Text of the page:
Uber classifies them as ‘1099’ workers for income tax purposes – ie, freelancers responsible for their own business costs and free to work as they please. Just like Fed-ex has done in the past, Uber hires independent contractors when in fact (in Liss-Riordan’s view) they are actually employees. It didn’t work out too well for Fedex – two US courts (Ninth Circuit and Kansas Supreme Court) ruled last year that FedEx’s drivers were misclassified and were, in fact, employees. FedEx Ground now only contracts with incorporated businesses that will agree to treat their drivers as their employees.
This raises a much more serious question: if Liss-Riordan wins out on her primary class action argument, that would mean Uber has misclassified their “drivers” and it may up-end (or at least seriously disrupt) its business model. Uber would then have to pay for workers compensation, benefits, overtime, car costs, etc. So what does this mean for these types of ‘tech’ companies?
Hiding Behind The ‘Tech’ Screen: The Challenge For New Business Models
Are these businesses hiding behind a tech smoke screen in order to make bucketloads of money? Is Uber in the driver/taxi or delivery industry or is it more like Craigslist or Ebay for services, connecting people to the services they need in an easy, efficient way?
Liss-Riordan has been quoted as saying in a recent telephone interview that “just because your services are dispatched through a smartphone doesn’t make you a technology company … You’re a car service, and you have the responsibilities of being an employer of the people driving the cars.”
She has also suggested that paying the workers as employees would not destroy Uber, just decrease their crazy profits a little. And it appears that Liss-Riordan’s arguments may have some sway with the courts. U.S. District Judge Edward Chen has pointed out that Uber sets drivers’ rates, screens them, can fire them and needs them in order to make money.
“The idea that Uber is simply a software platform, I don’t find that a very persuasive argument,” the Judge said.
But Uber’s attorney, Robert Hendricks, argues that Uber is an intellectual property company, not a transportation business and that drivers are the “customers” of the company because Uber assumes no obligation to provide rides that flow in through the app.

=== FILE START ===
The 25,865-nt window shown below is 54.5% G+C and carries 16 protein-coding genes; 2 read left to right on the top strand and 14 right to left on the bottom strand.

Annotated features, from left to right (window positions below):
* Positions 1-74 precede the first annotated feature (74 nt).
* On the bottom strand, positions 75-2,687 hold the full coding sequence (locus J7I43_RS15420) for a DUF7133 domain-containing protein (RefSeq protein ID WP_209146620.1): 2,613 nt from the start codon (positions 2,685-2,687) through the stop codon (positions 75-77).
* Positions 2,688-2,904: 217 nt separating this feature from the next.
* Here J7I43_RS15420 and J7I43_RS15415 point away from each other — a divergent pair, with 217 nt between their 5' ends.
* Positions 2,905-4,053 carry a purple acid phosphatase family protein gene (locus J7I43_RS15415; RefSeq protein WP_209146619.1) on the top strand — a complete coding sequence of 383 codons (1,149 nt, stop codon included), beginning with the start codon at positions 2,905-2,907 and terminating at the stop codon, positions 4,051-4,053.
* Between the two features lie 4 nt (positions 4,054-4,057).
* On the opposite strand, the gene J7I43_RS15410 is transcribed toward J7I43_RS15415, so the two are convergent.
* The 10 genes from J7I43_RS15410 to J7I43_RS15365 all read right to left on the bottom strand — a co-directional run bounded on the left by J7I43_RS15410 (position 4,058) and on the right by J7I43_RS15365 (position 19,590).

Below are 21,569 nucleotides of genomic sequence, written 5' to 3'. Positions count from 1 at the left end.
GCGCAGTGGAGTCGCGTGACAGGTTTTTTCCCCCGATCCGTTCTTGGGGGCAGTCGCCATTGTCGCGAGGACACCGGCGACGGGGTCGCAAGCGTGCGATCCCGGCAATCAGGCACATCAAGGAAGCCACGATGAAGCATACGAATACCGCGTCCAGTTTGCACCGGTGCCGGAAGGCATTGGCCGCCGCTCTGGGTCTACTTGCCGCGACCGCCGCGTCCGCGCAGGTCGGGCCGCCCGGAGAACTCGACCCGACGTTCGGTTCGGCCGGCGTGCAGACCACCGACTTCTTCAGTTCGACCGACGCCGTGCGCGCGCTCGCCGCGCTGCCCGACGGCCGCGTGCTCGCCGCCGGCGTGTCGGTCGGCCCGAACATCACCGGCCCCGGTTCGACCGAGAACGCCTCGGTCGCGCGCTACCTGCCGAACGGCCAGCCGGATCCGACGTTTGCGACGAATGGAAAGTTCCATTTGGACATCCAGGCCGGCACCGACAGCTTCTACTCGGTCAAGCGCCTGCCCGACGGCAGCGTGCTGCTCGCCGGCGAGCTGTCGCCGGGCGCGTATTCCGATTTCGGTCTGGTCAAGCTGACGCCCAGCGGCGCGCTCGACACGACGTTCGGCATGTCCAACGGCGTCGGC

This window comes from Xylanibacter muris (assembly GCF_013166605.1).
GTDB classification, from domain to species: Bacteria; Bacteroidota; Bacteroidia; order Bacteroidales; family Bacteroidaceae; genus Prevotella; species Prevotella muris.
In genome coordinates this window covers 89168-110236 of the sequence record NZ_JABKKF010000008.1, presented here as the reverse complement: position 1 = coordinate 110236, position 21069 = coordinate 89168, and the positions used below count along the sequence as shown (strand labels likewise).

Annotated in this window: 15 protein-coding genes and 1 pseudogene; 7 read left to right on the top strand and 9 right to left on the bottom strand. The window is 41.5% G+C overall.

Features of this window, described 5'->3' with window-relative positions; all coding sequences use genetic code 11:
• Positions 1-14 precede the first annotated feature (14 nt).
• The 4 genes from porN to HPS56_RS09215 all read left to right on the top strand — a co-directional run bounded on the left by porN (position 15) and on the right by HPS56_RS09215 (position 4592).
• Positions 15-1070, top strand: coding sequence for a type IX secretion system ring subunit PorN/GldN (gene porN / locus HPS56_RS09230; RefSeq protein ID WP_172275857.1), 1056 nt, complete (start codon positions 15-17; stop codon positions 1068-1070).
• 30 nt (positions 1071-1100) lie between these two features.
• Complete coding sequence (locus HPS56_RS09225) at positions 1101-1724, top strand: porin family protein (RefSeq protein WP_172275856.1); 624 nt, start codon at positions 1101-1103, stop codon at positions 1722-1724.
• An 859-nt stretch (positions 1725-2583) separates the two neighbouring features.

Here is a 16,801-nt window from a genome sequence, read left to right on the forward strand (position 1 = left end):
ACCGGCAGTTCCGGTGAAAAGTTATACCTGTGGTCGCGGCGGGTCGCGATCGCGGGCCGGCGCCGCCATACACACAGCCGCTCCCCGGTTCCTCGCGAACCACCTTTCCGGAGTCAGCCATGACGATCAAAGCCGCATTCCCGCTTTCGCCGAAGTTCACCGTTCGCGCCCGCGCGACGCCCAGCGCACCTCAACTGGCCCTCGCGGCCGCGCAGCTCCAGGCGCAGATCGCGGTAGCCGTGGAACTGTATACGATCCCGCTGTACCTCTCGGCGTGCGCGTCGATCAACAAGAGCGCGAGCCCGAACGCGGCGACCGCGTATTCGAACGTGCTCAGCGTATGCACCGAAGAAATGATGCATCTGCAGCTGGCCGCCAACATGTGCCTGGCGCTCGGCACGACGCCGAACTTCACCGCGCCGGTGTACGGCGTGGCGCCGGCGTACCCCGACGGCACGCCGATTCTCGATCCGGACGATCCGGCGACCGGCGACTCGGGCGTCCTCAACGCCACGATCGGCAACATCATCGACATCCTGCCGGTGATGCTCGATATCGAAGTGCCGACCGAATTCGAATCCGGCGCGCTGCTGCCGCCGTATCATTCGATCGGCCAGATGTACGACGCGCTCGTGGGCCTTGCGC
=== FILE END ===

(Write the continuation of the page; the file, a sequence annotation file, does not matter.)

How many businesses are passing themselves off as a tech company when really they are operating in a very specific industry in order to save the traditional operating costs of having employees? Maybe it is not that simple.
In a March ruling that a class-action lawsuit against Uber rival, Lyft, should go to trial, U.S. District Court Judge Vince Chhabria noted that Lyft drivers don’t seem much like employees or independent contractors. Perhaps labor and employment law has a long to way to come in dealing with these new world tech and service delivery industries and problems.
Arguments can easily be made on both sides of the coin but one thing is for certain: in a world where we expect everything at the press of a button (and fast) the on-demand economy, described as the “fastest and most significant shift in spending since the advent of internet commerce”, is not going anywhere soon.
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Cotter v. Lyft Inc., 13-4065 and O’Connor v. Uber Technologies Inc., 13-3826, U.S. District Court, Northern District of California (San Francisco)
Update: A San Francisco Superior Court judge ruled last Friday that Liss-Riordan and her law firm have established a California legal practice without a California license however we understand that Liss-Riordan plans to take the California bar exam in February and may even open an office in California. Stay tuned for more class actions!